Original Research

Substance abuse and sexual frequency among youths: implications for sexually-transmitted infections in Nigeria

Adeyemi Oluwagbemiga, Ayodele Johnson, Adeniyi Florence Bolajoko, Mustapha Giro, Yinusa Rasheed, Fakayode Tolushe
Journal of Public Health in Africa | Vol 13, No 4 | a408 | DOI: https://doi.org/10.4081/jphia.2022.1512 | © 2024 Adeyemi Oluwagbemiga, Ayodele Johnson, Adeniyi Florence Bolajoko, Mustapha Giro, Yinusa Rasheed, Fakayode Tolushe | This work is licensed under CC Attribution 4.0
Submitted: 10 April 2024 | Published: 31 December 2022

About the author(s)

Adeyemi Oluwagbemiga, Department of Demography & Social Statistics, Federal University Oye-Ekiti, Nigeria
Ayodele Johnson, Department of Sociology, Lagos State University Lagos, Nigeria
Adeniyi Florence Bolajoko, Department of Business Education and Educational Management, Federal University Oye-Ekiti, Lagos, Nigeria
Mustapha Giro, Department of Business Education and Educational Management, Federal University Oye-Ekiti, Lagos, Nigeria
Yinusa Rasheed, Department of Demography & Social Statistics, Federal University, Birnin Kebbi
Fakayode Tolushe, Department of General Studies, Department of Demography & Social Statistics, Kwara State Polytechnic, Ilorin; Federal University Oye-Ekiti, Nigeria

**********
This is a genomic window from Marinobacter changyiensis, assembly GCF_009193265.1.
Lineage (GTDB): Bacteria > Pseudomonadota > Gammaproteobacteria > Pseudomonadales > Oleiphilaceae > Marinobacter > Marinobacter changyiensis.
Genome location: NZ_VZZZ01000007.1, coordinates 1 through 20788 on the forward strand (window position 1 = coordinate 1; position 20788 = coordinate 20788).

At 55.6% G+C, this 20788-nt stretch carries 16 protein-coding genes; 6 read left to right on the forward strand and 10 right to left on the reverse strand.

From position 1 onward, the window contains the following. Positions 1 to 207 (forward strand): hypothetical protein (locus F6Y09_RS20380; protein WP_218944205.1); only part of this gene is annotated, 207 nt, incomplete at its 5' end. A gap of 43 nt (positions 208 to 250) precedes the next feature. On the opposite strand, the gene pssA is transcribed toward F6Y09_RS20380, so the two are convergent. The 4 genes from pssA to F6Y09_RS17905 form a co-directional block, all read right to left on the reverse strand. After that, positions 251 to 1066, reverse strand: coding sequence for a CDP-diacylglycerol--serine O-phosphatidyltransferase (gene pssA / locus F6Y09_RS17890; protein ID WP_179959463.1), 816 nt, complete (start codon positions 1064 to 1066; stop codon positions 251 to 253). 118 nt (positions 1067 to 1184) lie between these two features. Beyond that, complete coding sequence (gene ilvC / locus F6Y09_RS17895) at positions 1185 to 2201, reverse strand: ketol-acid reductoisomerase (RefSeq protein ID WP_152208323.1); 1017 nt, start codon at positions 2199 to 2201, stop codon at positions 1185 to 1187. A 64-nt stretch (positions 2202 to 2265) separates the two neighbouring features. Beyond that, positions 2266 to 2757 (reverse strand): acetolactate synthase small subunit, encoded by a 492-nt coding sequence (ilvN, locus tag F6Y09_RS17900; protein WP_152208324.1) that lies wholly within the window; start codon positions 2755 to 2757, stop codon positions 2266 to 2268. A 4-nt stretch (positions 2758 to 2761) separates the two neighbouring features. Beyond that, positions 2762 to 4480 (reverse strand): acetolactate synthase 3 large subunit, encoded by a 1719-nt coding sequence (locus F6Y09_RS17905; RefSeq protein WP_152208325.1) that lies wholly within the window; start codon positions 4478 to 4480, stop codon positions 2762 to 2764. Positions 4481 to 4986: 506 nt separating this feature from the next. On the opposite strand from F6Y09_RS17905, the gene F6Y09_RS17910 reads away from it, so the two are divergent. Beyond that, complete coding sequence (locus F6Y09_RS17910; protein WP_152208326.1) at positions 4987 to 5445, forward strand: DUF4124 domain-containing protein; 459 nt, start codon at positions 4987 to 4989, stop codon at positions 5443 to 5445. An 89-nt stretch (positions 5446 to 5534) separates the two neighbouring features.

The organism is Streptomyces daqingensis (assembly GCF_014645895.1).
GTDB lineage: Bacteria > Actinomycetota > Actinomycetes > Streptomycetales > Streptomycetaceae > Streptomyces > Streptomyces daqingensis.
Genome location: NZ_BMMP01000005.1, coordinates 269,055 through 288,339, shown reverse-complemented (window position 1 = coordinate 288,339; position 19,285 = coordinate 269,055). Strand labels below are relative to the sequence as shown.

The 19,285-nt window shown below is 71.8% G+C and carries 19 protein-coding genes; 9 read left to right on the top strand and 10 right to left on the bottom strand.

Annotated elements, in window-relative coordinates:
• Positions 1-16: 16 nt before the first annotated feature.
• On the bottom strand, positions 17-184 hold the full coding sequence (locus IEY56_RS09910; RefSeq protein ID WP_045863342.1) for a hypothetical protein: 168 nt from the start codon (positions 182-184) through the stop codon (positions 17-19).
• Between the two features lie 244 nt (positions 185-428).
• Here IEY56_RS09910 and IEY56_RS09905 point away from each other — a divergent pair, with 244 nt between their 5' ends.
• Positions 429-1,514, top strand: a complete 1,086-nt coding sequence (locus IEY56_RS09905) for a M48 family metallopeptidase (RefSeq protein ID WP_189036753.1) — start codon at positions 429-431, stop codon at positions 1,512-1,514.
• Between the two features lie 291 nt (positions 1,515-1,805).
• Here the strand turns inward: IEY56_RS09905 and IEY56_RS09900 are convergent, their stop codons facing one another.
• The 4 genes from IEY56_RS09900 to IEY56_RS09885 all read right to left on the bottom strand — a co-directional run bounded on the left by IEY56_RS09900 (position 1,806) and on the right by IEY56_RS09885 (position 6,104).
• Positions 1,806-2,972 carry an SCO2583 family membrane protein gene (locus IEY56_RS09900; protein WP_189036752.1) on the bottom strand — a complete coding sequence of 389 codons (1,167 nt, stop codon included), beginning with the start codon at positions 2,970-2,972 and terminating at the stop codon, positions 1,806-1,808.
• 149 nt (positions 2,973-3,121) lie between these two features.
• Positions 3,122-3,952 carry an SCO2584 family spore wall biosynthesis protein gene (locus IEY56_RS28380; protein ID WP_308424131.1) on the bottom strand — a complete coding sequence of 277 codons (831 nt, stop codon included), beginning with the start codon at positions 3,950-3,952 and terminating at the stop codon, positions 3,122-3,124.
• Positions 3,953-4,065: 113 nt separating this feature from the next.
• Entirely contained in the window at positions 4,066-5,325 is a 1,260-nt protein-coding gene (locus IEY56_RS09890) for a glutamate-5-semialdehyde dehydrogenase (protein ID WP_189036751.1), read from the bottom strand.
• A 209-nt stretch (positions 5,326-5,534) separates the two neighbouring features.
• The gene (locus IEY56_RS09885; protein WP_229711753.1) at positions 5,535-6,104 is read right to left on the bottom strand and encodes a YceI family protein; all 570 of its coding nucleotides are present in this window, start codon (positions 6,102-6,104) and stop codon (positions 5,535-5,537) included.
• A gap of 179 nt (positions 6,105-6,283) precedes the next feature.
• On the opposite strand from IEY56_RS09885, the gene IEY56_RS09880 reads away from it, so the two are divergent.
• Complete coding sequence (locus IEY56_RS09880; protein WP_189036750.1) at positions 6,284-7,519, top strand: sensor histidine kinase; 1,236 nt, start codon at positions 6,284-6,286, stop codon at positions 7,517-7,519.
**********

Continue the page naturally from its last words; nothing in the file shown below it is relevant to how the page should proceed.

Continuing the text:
Abstract

Substance use is one of the key factors that predispose young people to sexually frequent behaviors. This study therefore investigates the implications of substance abuse and sexual frequency for sexually transmitted infections among Nigerian youths. The study used quantitative data from the National HIV/AIDS and Reproductive Health Survey (NARHS Plus II, 2012). The data for the study were analyzed using three levels of statistical analysis while, two statistical techniques were used and five models were constructed to test the formulated hypotheses The study reveals that the estimate incidence of relative risk (IRR) of substance abuse on sexual frequency confirmed a positive significant effects for both adjusted and unadjusted data (Smoking cigarette, unadjusted OR=.19 P-value=.000, adjusted OR=.33 P-value=.000; consuming alcohol everyday unadjusted OR=1.07 P-value=.000, adjusted OR=1.40 P-value=.000). While a significant relationship between substance abuse, sexual frequency, and likelihood of contracting STIs was established in the study (Pvalue<. 005). The study concludes that there is need for education on substance abuse among young people.


Keywords

Abuse; Sexual Frequency; STIs; Youth

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Crossref Citations

1. Investigating fertility health knowledge and lifestyle risk factors among Nigerian university students: A cross-sectional survey
Olubukola A. Wellington
International Journal of Adolescent Medicine and Health  vol: 36  issue: 3  first page: 251  year: 2024  
doi: 10.1515/ijamh-2024-0020